Encouraging talented young people to develop their musical skills would be so much easier if the Centre for Music located to the Midlands or the North, making it more accessible to the wider population, whilst boosting the local economy. Regional museums also lacking space to display fine art and artefacts, which belong to taxpayers, will be envious of the Museum of London’s investment, as they struggle for funding to create new display areas. A cost effective solution could be shared collections, developing new architectural gems to house them and maximise the visitor experience across communities. However, there is a lack of ambition for such projects, leaving regional collections to rot in storage – forever lost to their rightful audiences.

London’s aspiration for these two major developments, adding to massive investment in its cultural infrastructure in recent decades, only serve to highlight the unfair inequality and unnecessary dividing line between the South East and the rest of the country.

Beyond the capital, world-class creatives have to beg for a few thousand pounds to help sustain and develop their work, especially focusing on deprived communities, including those with mental health problems. They deserve recognition and support.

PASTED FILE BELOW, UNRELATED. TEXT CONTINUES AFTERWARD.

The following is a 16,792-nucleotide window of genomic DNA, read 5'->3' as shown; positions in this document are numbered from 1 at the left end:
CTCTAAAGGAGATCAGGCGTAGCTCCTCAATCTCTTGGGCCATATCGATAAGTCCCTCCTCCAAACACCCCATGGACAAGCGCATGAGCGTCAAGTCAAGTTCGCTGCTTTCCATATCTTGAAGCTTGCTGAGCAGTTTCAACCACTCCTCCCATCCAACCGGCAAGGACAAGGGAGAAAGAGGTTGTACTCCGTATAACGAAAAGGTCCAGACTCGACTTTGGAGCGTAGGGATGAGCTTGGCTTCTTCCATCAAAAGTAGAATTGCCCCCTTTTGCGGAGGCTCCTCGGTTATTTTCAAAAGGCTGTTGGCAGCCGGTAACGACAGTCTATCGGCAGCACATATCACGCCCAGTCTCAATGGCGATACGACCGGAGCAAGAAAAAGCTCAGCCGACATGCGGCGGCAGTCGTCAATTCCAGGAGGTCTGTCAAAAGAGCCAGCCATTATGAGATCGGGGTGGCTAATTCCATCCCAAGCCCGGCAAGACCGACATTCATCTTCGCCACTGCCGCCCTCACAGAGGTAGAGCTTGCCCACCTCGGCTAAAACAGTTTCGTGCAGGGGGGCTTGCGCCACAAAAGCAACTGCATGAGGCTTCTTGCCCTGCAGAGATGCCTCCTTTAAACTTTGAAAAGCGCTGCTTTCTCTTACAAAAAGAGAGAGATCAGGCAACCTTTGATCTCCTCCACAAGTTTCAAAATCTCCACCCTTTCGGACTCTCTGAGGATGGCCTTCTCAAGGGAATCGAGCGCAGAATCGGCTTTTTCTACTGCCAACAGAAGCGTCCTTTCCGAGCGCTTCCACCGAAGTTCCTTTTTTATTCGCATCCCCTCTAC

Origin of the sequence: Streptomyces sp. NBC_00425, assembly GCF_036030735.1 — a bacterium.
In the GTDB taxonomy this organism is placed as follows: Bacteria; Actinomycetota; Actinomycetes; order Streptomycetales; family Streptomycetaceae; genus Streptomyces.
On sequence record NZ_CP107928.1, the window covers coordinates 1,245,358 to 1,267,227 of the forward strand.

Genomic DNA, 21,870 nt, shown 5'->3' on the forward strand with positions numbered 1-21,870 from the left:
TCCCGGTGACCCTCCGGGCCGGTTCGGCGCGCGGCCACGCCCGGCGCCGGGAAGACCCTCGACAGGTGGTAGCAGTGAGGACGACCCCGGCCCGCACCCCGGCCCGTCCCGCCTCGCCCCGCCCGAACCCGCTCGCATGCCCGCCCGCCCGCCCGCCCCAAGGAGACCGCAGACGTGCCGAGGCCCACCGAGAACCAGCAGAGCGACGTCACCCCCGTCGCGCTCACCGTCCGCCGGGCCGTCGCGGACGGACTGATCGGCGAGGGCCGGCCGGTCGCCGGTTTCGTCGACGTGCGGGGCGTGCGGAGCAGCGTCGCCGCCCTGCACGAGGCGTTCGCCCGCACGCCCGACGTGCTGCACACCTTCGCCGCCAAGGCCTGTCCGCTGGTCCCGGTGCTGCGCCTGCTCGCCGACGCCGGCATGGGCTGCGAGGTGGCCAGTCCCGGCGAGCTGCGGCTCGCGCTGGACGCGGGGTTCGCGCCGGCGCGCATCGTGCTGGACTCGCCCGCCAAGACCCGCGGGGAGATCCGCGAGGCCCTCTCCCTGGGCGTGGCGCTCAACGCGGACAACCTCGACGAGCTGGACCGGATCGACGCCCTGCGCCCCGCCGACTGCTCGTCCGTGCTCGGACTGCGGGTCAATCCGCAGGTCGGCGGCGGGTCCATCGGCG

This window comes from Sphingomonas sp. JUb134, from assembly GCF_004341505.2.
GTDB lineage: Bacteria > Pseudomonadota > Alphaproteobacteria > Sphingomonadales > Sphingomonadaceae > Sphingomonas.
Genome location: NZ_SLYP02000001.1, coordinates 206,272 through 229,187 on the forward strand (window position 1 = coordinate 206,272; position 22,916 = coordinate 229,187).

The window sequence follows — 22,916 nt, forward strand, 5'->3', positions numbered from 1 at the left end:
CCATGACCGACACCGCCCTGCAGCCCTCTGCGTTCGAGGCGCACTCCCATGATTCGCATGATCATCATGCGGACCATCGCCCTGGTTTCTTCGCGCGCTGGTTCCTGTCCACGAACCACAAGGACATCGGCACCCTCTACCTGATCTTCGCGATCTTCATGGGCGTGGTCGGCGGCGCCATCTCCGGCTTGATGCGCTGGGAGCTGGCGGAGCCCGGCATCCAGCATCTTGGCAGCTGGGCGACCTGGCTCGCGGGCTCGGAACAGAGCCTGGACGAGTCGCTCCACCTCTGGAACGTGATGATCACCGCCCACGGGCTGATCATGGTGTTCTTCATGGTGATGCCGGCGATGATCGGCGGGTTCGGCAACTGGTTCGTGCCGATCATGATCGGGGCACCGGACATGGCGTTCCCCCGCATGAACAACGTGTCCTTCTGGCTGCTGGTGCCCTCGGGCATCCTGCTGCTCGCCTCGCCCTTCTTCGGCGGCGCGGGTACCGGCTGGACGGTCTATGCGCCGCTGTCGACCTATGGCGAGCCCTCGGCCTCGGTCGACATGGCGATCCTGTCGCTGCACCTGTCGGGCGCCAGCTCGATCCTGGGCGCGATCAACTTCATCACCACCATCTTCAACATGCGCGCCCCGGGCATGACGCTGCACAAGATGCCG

As a councillor, and cabinet member, for ten years: first on Ipswich Borough Council, and subsequently at Suffolk County Council, with the culture and economic development brief, I had first hand experience of that struggle for funding.

I found the Arts Council patronising, completely ignoring the importance for organisations they selected for funding being financially efficient, to maximise grant value. As I sat on various boards, alongside AC representatives, their lack of attention to detail, or ability to read a balance sheet, horrified me; when it became evident that one high profile project in Ipswich was actually bankrupt, they simply kept bailing it out with hundreds of thousands of pounds, dismissing concerns about the lack of professional fiscal oversight. Officers at the County pursued similar policies, and I understand that this particular organisation recently received two years advance funding, whilst the County slashed its grant to Citizens Advice.

Meanwhile, one of the most talented and creative theatre groups in the Suffolk region, The Red Rose Chain, which the Arts Council recognises as high quality, gets nothing annually from local councils or the Arts Council (although the latter has provided some grants). Instead, it spends endless hours making applications to a wide range of potential funders, including the especially helpful Lottery Community Fund.